“There are always a lot of new kids here,” says Matthew Schulte, a grade 6 advisor and science teacher from Australia.
“So many families come and go through Stockholm, and some of the students only arrive in Sweden a week before school starts.” But rather than struggling to get to know each other, it's clear that these kids are already totally comfortable in one another's company. Stockholm International School has a tried-and-true formula for helping students and teachers alike feel at home, whether they attend the school for one year or ten.
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Building relationships in a brand new country can be tough – and expat children who switch schools frequently can have a hard time settling in.
“With all kids, if you have good, clear expectations, there are no behavioral issues.
Stockholm International School has seen thousands of students pass through its doors since it was founded in 1951.
All students in grades 6 to 10 go on an annual ' Sweden trip', a journey which is part of the SIS curriculum and teaches students about the nature, geography, history, and culture of Sweden - but above all, giving them a chance to get to know each other.
“We do it at the start of each year, and it's a great way to build relationships by immersion,” Schulte says.
“It's like a chance to wriggle into a new mentality and prepare for school – yet in a fun, social way.” Of course, staying up late in cabins with your friends can lead to some rough morning museum visits, Nicolas admits – but the relationships built on the programme are well worth the temporary sleep shortage.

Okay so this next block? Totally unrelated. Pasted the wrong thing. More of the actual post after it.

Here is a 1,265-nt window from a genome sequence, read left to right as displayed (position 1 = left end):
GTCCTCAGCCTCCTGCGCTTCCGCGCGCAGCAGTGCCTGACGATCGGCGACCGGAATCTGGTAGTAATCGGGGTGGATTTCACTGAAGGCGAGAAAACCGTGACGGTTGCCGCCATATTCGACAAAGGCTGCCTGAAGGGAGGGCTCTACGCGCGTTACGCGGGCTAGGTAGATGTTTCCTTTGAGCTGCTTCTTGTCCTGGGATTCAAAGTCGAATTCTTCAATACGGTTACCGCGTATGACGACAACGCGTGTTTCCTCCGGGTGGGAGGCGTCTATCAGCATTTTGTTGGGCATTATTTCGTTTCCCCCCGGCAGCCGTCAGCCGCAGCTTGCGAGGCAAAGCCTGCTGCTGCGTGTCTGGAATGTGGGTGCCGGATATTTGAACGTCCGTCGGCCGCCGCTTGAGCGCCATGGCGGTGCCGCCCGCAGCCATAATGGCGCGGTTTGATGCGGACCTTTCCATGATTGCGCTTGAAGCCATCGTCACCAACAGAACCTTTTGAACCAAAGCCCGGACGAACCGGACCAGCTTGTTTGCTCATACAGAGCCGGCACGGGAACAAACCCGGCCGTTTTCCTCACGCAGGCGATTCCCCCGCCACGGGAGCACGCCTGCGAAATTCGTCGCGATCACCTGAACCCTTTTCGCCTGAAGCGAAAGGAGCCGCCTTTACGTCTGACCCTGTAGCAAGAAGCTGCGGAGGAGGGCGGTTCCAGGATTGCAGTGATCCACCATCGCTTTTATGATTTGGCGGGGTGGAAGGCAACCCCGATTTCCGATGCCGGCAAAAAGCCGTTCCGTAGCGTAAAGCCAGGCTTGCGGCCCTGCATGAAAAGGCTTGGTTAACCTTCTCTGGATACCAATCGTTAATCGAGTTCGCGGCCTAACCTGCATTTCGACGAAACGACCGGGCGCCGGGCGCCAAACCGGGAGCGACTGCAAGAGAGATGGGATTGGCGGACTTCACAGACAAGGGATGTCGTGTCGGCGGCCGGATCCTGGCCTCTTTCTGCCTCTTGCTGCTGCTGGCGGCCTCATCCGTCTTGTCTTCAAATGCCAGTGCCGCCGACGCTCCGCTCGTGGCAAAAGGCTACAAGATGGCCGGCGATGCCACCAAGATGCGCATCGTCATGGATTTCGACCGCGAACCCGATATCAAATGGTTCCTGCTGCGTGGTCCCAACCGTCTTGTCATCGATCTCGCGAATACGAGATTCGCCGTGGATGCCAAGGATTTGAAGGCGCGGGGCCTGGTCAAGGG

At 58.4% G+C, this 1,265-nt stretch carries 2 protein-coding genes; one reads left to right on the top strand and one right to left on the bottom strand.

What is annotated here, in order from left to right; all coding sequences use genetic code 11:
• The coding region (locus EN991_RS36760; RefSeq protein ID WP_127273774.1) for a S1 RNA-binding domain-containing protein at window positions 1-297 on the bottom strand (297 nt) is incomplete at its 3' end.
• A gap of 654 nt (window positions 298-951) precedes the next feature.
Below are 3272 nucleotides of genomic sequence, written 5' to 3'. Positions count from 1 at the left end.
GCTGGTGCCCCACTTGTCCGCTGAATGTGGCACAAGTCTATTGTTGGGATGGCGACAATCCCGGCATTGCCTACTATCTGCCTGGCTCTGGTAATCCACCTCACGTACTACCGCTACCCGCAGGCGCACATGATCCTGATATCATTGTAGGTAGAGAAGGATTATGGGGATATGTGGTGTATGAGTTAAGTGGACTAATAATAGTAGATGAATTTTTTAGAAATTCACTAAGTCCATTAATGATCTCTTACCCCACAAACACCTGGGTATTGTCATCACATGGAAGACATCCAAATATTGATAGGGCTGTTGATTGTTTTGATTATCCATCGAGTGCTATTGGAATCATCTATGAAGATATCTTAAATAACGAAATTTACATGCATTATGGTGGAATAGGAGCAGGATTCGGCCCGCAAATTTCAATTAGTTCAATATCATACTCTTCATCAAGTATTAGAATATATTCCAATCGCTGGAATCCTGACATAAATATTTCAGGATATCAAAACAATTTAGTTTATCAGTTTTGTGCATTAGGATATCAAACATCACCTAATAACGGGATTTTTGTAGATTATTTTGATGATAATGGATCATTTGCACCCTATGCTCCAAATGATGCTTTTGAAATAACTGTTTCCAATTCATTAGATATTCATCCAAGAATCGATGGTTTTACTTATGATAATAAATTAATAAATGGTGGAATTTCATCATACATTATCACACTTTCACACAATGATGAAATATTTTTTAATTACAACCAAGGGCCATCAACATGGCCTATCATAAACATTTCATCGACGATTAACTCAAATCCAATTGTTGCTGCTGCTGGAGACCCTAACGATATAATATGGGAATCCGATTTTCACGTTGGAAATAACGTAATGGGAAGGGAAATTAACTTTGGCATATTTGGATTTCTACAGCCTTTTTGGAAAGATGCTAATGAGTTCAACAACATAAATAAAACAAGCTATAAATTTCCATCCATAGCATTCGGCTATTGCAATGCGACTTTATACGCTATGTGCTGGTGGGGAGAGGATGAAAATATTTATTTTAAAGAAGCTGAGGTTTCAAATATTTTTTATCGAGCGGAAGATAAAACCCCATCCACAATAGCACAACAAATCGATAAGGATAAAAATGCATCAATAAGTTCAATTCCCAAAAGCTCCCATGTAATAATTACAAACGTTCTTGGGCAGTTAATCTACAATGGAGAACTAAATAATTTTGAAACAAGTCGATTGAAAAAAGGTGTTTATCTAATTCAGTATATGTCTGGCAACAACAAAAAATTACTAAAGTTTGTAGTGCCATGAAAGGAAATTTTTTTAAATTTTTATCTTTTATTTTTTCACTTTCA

“You get to meet a lot of new people, and you get closer to your teachers as well,” he says.
Stockholm International School, or the English School as it was known then, was founded in 1951, by Mrs. The first school was located at Djurgården and by the year's end it had 58 students, representing fifteen nations. Dietze took the little ones out for a walk, they all held on to a rope so that they could keep together.
An article referring to the rope appeared in a Stockholm newspaper.
“Because like, when you're a sixth grader, you don't really know what you want to do because you haven't done it before.